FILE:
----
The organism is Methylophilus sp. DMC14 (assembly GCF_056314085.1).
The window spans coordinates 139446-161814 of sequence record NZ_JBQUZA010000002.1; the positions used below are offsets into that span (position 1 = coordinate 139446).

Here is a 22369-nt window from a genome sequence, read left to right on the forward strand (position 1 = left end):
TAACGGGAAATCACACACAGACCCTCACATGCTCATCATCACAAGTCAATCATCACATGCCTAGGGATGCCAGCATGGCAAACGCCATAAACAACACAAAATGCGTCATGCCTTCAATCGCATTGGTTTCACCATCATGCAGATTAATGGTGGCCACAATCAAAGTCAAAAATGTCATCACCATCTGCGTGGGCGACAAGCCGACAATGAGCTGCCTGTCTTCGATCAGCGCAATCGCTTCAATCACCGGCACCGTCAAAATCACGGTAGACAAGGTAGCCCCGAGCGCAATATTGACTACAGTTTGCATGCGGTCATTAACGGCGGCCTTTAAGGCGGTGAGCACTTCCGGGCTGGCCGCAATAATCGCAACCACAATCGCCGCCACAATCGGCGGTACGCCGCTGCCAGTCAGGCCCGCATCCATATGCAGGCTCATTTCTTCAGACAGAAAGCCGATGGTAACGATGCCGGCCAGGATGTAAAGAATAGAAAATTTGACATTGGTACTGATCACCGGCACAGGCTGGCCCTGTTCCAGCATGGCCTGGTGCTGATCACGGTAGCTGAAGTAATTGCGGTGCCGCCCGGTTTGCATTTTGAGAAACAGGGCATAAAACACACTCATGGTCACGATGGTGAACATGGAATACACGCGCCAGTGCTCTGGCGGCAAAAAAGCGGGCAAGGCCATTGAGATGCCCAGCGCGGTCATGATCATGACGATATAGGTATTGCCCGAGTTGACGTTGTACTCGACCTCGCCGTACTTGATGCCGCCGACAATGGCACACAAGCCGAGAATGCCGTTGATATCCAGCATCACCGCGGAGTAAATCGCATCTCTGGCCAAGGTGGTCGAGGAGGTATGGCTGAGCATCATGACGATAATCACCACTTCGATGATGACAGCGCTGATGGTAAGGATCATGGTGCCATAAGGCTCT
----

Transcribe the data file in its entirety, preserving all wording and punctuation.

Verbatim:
The organism is Methylophilus sp. DMC14 (assembly GCF_056314085.1).
The window spans coordinates 139446-161814 of sequence record NZ_JBQUZA010000002.1; the positions used below are offsets into that span (position 1 = coordinate 139446).

Here is a 22369-nt window from a genome sequence, read left to right on the forward strand (position 1 = left end):
TAACGGGAAATCACACACAGACCCTCACATGCTCATCATCACAAGTCAATCATCACATGCCTAGGGATGCCAGCATGGCAAACGCCATAAACAACACAAAATGCGTCATGCCTTCAATCGCATTGGTTTCACCATCATGCAGATTAATGGTGGCCACAATCAAAGTCAAAAATGTCATCACCATCTGCGTGGGCGACAAGCCGACAATGAGCTGCCTGTCTTCGATCAGCGCAATCGCTTCAATCACCGGCACCGTCAAAATCACGGTAGACAAGGTAGCCCCGAGCGCAATATTGACTACAGTTTGCATGCGGTCATTAACGGCGGCCTTTAAGGCGGTGAGCACTTCCGGGCTGGCCGCAATAATCGCAACCACAATCGCCGCCACAATCGGCGGTACGCCGCTGCCAGTCAGGCCCGCATCCATATGCAGGCTCATTTCTTCAGACAGAAAGCCGATGGTAACGATGCCGGCCAGGATGTAAAGAATAGAAAATTTGACATTGGTACTGATCACCGGCACAGGCTGGCCCTGTTCCAGCATGGCCTGGTGCTGATCACGGTAGCTGAAGTAATTGCGGTGCCGCCCGGTTTGCATTTTGAGAAACAGGGCATAAAACACACTCATGGTCACGATGGTGAACATGGAATACACGCGCCAGTGCTCTGGCGGCAAAAAAGCGGGCAAGGCCATTGAGATGCCCAGCGCGGTCATGATCATGACGATATAGGTATTGCCCGAGTTGACGTTGTACTCGACCTCGCCGTACTTGATGCCGCCGACAATGGCACACAAGCCGAGAATGCCGTTGATATCCAGCATCACCGCGGAGTAAATCGCATCTCTGGCCAAGGTGGTCGAGGAGGTATGGCTGAGCATCATGACGATAATCACCACTTCGATGATGACAGCGCTGATGGTAAGGATCATGGTGCCATAAGGCTCT